fotec Application Note:

Fiber Optic Safety

The safety issues for fiber optics are not what everyone thinks of first: getting your eyeball burned out by laser light in a fiber. Most fiber optic systems have power levels too low to do any damage. In addition, the light is coming out of the fiber in an expanding cone, meaning the further away the end of the fiber is, the less the danger. Most systems also operate with light over 1000 nm wavelength, where the liquid in your eye absorbs the light heavily, preventing retinal damage.

That said, it's stupid to look into a fiber when you don't know what is being transmitted through it! First of all, most of the light is invisible to the human eye, so you can't see anything anyway. Secondly, if it is high enough power to be a problem, the damage is likely irreversible!

So don't look into fibers! Use a power meter to see if power is present, especially if looking at the end of a connector with a microscope.

The two major safety issues are proper disposal of the glass shards created by cleaving the fiber or accidentally breaking it and the cleaning chemicals and adhesives used.

ALWAYS DISPOSE OF FIBER SCRAPS CAREFULLY! We recommend a disposable paper cup (those used for take-out soup work best) to keep all scraps in. Be careful about getting scraps on the floor or your clothes.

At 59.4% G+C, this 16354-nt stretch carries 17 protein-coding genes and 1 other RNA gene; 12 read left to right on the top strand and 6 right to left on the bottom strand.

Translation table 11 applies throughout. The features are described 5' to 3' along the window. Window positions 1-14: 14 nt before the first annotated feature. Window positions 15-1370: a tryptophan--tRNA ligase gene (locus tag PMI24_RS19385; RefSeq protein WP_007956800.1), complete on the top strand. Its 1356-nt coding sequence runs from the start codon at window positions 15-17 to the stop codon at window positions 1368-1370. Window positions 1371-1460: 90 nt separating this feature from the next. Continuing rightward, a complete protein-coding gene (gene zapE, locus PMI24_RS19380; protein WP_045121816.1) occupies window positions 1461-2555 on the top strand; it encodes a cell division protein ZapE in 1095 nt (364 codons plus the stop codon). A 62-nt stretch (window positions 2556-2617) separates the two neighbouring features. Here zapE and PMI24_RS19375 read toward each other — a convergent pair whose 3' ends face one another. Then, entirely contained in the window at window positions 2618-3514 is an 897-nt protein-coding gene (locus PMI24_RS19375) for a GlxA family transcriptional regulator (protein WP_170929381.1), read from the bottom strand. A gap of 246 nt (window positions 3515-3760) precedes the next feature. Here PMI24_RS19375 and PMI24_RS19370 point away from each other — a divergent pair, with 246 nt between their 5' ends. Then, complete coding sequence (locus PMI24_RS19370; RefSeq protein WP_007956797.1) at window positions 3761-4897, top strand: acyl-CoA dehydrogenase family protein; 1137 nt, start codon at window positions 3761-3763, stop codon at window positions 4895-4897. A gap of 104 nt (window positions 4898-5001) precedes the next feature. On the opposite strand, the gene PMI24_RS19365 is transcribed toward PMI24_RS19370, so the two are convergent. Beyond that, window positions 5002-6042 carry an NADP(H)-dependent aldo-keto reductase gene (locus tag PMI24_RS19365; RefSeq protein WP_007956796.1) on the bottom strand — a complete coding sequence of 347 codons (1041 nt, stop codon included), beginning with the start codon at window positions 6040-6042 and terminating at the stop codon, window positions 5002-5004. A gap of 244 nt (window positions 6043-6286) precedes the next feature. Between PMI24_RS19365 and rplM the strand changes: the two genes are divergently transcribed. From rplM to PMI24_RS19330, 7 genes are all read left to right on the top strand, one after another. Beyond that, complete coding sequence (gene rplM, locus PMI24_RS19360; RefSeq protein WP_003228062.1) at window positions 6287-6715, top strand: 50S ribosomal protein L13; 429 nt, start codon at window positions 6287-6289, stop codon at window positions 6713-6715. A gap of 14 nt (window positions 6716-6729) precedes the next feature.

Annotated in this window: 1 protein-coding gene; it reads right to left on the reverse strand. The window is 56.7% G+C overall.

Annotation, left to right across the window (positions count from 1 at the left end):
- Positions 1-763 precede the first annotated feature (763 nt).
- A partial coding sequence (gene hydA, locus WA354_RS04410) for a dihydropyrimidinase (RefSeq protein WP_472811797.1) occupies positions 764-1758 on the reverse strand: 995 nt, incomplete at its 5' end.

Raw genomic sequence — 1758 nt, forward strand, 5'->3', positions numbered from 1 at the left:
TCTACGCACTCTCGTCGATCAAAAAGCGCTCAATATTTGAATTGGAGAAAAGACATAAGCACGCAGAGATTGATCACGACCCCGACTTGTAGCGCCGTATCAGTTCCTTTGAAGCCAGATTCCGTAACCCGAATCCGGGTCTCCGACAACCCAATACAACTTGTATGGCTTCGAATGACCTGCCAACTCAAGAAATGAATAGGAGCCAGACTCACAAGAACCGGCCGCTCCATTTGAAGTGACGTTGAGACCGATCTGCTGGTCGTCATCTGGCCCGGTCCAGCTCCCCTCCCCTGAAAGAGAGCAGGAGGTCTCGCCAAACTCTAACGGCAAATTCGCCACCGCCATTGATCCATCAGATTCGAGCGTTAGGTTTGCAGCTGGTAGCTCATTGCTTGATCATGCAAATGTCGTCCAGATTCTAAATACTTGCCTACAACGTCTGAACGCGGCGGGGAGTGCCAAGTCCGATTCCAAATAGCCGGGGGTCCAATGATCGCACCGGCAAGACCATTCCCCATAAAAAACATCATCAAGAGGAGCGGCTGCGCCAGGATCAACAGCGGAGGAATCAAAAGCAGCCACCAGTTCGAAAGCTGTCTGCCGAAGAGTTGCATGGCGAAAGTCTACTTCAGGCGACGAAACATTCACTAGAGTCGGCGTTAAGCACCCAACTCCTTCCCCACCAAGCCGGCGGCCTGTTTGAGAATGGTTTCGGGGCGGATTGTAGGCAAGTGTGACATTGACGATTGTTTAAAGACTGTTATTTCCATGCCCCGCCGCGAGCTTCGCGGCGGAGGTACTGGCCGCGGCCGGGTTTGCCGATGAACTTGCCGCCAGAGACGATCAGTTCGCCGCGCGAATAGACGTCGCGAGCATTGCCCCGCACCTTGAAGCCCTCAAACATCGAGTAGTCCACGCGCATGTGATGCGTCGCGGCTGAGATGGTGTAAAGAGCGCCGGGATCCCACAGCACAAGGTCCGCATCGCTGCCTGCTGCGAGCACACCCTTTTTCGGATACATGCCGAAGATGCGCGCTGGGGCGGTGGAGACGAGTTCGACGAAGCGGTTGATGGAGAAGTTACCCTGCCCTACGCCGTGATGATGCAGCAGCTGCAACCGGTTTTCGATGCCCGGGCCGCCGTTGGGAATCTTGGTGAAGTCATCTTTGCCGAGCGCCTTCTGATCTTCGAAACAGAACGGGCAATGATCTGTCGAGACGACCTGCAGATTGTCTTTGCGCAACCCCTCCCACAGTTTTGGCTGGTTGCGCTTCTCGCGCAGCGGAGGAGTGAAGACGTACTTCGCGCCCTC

Be careful in dealing with the chemicals. Some are flammable, some are hazards to breathe or may cause allergic reactions. Always work in well-ventilated areas.

Follow these simple rules and you should work safely!

Fiber Optic Safety Rules

  • Keep all food and beverages out of the work area. If fiber particles are ingested they can cause internal hemorrhaging
  • Do not smoke while working with fiber optic systems.
  • Always wear safety glasses with side shields. Treat fiber optic splinters the same as you would glass splinters.
  • Never look directly into the end of fiber cables until you are positive that there is no light source at the other end. Use a fiber optic power meter to make certain the fiber is dark. When using an optical tracer or continuity checker, look at the fiber from an angle at least 6 inches away from your eye to determine if the visible light is present.
  • Only work in well ventilated areas.
  • Contact wearers must not handle their lenses until they have thoroughly washed their hands.
  • Do not touch your eyes while working with fiber optic systems until your hands have been thoroughly cleaned.
  • Keep all combustible materials safely away from the curing ovens.
  • Wear disposable aprons if possible to minimize fiber particles on your clothing. Fiber particles on your clothing can later get into food, drinks, and/or be ingested by other means.
  • Put all cut fiber pieces in a safe place and dispose of properly.
  • Thoroughly clean your work area when you are done.


    Courtesy of Fotec, Inc

    Electrical Contractor Network